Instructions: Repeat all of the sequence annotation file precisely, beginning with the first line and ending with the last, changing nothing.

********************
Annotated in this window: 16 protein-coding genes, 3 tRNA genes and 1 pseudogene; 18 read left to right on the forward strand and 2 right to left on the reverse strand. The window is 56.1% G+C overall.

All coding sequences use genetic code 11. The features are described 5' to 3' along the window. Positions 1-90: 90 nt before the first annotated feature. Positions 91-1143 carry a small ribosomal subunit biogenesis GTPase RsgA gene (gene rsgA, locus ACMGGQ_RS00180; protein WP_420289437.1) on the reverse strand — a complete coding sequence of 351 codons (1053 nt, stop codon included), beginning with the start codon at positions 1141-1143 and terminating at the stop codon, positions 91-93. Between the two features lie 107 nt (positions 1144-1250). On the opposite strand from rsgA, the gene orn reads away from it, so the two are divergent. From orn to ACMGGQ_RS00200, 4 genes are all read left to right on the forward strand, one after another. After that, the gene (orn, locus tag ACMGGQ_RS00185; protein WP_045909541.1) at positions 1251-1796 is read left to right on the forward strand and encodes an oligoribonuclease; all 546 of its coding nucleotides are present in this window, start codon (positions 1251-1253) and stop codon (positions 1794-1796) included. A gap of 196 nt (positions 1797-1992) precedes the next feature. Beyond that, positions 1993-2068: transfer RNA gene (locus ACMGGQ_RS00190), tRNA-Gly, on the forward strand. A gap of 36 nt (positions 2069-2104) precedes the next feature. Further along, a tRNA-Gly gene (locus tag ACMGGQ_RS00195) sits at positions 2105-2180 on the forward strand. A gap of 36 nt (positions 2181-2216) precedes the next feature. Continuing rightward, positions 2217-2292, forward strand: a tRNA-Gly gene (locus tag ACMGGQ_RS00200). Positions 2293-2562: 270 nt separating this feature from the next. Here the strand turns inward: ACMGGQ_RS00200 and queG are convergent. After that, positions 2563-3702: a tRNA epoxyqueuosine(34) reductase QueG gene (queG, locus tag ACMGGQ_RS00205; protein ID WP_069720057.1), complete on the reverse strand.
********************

Annotated in this window: 16 protein-coding genes, 3 tRNA genes and 1 pseudogene; 18 read left to right on the forward strand and 2 right to left on the reverse strand. The window is 56.1% G+C overall.

All coding sequences use genetic code 11. The features are described 5' to 3' along the window. Positions 1-90: 90 nt before the first annotated feature. Positions 91-1143 carry a small ribosomal subunit biogenesis GTPase RsgA gene (gene rsgA, locus ACMGGQ_RS00180; protein WP_420289437.1) on the reverse strand — a complete coding sequence of 351 codons (1053 nt, stop codon included), beginning with the start codon at positions 1141-1143 and terminating at the stop codon, positions 91-93. Between the two features lie 107 nt (positions 1144-1250). On the opposite strand from rsgA, the gene orn reads away from it, so the two are divergent. From orn to ACMGGQ_RS00200, 4 genes are all read left to right on the forward strand, one after another. After that, the gene (orn, locus tag ACMGGQ_RS00185; protein WP_045909541.1) at positions 1251-1796 is read left to right on the forward strand and encodes an oligoribonuclease; all 546 of its coding nucleotides are present in this window, start codon (positions 1251-1253) and stop codon (positions 1794-1796) included. A gap of 196 nt (positions 1797-1992) precedes the next feature. Beyond that, positions 1993-2068: transfer RNA gene (locus ACMGGQ_RS00190), tRNA-Gly, on the forward strand. A gap of 36 nt (positions 2069-2104) precedes the next feature. Further along, a tRNA-Gly gene (locus tag ACMGGQ_RS00195) sits at positions 2105-2180 on the forward strand. A gap of 36 nt (positions 2181-2216) precedes the next feature. Continuing rightward, positions 2217-2292, forward strand: a tRNA-Gly gene (locus tag ACMGGQ_RS00200). Positions 2293-2562: 270 nt separating this feature from the next. Here the strand turns inward: ACMGGQ_RS00200 and queG are convergent. After that, positions 2563-3702: a tRNA epoxyqueuosine(34) reductase QueG gene (queG, locus tag ACMGGQ_RS00205; protein ID WP_069720057.1), complete on the reverse strand.